Top 5 Conway Twitty and Loretta Lynn Duets
Country music's history is full of iconic duos -- Johnny Cash and June Carter Cash, Brooks & Dunn, and Tim McGraw and Faith Hill, to name just a few -- but we'd be hard-pressed to think of a pair more iconic than Loretta Lynn and Conway Twitty.
Between 1971 and 1988, Lynn and Twitty released 11 studio albums together and charted 12 singles, five of which shot to No. 1 on the Billboard Hot Country Singles chart. Known for their onstage banter and near-theatrical interpretations of their songs, Lynn and Twitty had a chemistry that could weave seamlessly from humor to heartbreak, to a love ballad and back again.
Lynn and Twitty's stage personas caused many to suspect that they were having a real-life affair. Although their relationship never extended beyond friendship and music, they shared an understandably close bond. In addition to their work together, both artists pursued wildly successful solo careers in country music.
Below are The Boot's pics for the five best of Twitty and Lynn's duets, recorded throughout their substantial career together.
Twitty and Lynn's first No. 1 hit as a duo, this song tells the story of a couple that falls in love while still married to other people. The subject matter sparked controversy, and rumors that the singing duo was romantically entangled, but the pair maintained throughout their careers that they were friends with great onstage chemistry, and nothing more. Despite the song's forlorn lyrics, Twitty and Lynn clearly had a lot of fun performing this tune; their live performances showcased their trademark back-and-forth and seamless harmonies.
This poignant ballad takes an unconventional -- and theatrical -- approach: Twitty's lines are spoken, whereas Lynn sings her parts. The lyrics describe a breakup taking place over the phone: Twitty sorrowfully tells Lynn that their relationship is over as she pleads for a way to save the relationship, first in disbelief and then in despair. In order to achieve the sound of the telephone call, Twitty recorded his part while in another room, speaking the lines over the phone to Lynn as she performed in a recording booth.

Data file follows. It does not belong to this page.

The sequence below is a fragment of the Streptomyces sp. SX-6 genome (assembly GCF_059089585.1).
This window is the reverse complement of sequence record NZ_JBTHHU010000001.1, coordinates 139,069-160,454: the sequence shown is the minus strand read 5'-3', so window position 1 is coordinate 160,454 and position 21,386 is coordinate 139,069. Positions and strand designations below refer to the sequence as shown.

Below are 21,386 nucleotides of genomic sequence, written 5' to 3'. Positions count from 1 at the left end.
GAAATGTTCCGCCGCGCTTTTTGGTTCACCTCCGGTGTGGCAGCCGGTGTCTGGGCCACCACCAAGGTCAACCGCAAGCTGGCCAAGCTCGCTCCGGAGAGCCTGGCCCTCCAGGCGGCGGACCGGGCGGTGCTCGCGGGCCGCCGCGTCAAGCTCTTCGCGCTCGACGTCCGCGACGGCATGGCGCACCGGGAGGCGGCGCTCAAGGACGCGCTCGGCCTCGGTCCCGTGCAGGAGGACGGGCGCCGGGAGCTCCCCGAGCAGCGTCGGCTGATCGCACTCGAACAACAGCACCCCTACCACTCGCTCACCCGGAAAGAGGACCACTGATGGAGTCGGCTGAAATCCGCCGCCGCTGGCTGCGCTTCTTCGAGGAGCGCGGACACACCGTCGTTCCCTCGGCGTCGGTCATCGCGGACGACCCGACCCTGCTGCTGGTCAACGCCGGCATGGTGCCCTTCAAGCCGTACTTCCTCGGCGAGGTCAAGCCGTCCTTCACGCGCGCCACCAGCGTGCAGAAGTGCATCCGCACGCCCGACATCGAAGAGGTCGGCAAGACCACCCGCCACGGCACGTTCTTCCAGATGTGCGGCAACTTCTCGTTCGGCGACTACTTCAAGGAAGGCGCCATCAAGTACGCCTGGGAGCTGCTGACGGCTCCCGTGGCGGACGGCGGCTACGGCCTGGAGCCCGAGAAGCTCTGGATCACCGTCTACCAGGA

Lynn and Twitty may been masters of the breakup ballad, but they proved that they could do comedy just as well with this 1978 performance. The song tells the story of a couple that playfully ribs on each other's flaws: "You're the reason I switched to beer from soda pop," Twitty sings. "You're the reason I never get to go to the beauty shop," Lynn shoots back. Despite their complaints, it's evident that this couple is still very much in love, despite not being perfect and not having much money.
Lynn called on her soaring vocal range for this gorgeous, heartfelt number. The love song, rather salacious for its day, describes a man asking a woman for deeper intimacy, and while the lyrics are vague, the message is clear: "If you want me, I'll go with you, but you'll have to lead me on," Lynn sings, smiling broadly. The song won the duo their first of four CMAs, for Vocal Duo of the Year.
The third single to be released in the pair's duet series, "Louisiana Woman, Mississippi Man" spent a total of 13 weeks on the country charts in 1973, peaking at No. 1. A love song with an uptempo beat that captures both the duo's onstage charisma and vocal chops, the track is quintessential Twitty / Lynn magic, and is our top pick in the pair's musical legacy.